Sarah sez, "BBC radio is doing a piece about the influence of Yiddish on American culture – they have a great clip describing the ways in which Yiddish songs made their way into jazz (see blurb below). My grandma – the last surviving member of my family who remembers hearing Yiddish spoken in the home – got a real kick out of it."
Hell, I get a kick out of it! My father's first language was Yiddish, and I grew up taking Sunday Yiddish classes at the secular Workman's Circle school in Toronto. It's still the language I use to communicate with my family in Russia (they don't speak English and I don't speak Russian). It's a fantastically expressive, ironic language made for joking and tummeling and kibbitzing. It's a kind of weak Sapir-Worf: it's nearly impossible to speak it without turning ironic and funny.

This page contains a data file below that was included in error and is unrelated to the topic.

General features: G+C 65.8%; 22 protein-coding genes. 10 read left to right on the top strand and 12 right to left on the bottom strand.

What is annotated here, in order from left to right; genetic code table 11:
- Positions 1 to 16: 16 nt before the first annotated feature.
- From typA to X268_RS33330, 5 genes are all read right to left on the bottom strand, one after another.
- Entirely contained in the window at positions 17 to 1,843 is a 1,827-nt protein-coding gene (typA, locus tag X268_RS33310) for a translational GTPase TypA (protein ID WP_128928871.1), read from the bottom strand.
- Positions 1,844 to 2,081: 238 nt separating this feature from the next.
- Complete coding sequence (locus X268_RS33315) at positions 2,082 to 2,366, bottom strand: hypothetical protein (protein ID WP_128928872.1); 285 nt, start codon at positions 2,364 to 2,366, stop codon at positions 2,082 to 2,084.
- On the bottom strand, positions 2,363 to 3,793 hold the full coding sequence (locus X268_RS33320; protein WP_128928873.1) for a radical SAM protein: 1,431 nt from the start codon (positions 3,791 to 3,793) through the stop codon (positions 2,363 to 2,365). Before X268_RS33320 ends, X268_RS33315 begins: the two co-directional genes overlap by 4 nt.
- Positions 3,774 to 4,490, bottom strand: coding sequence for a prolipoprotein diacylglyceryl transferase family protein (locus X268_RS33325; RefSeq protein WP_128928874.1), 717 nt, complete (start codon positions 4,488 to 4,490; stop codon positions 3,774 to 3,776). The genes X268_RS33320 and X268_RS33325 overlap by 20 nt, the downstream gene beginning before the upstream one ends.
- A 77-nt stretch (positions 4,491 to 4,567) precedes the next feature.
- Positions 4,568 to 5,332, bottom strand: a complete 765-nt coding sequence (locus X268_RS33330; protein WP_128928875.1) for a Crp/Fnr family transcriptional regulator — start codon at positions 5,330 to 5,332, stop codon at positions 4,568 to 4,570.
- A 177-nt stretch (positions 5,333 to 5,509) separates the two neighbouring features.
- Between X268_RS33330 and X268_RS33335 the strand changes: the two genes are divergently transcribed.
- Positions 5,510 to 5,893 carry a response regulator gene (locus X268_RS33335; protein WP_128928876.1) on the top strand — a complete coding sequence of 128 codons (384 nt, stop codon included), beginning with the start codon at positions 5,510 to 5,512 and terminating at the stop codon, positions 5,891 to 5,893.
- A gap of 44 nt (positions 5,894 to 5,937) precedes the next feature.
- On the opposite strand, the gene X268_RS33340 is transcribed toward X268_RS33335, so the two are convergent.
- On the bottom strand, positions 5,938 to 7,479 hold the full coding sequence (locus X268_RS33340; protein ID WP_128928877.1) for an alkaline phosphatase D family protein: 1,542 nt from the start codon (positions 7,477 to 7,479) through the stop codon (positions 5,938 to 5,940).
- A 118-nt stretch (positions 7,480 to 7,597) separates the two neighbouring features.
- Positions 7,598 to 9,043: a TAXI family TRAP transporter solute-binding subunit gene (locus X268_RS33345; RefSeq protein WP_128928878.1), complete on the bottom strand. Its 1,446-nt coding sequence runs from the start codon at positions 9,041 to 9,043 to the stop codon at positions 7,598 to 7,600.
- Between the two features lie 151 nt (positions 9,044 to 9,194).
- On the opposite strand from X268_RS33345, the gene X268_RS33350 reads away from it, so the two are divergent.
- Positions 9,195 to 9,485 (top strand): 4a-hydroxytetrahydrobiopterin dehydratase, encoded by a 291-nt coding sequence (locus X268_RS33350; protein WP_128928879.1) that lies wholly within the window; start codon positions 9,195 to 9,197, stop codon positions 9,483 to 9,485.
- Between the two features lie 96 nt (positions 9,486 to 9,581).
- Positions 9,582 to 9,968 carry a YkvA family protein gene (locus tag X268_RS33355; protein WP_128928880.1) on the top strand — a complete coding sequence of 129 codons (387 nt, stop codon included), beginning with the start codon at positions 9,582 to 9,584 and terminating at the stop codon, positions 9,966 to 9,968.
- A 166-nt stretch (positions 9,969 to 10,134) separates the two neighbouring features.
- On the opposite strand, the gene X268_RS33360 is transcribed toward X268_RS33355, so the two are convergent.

And of course, Yiddish jazz like Mickey Katz (brilliantly covered by Don Byron) and the Yiddishisms in Slim Gaillard's music (Matzoh Balls, anyone?) just plain kicks ass.
Yiddish – a language once spoken by more than 10 million Jews – had a profound effect on American culture in the first half of the 20th Century.
It originated in central and eastern Europe – and spread to the United States when thousand of immigrants arrived in New York.
Zalmen Mlotek is the Artistic Director of the city's last surviving professional Yiddish theatre – the Folksbiene.
With the help of his piano, he has been telling Radio 3's Dennis Marks how the language influenced jazz music – and the likes of George and Ira Gershwin.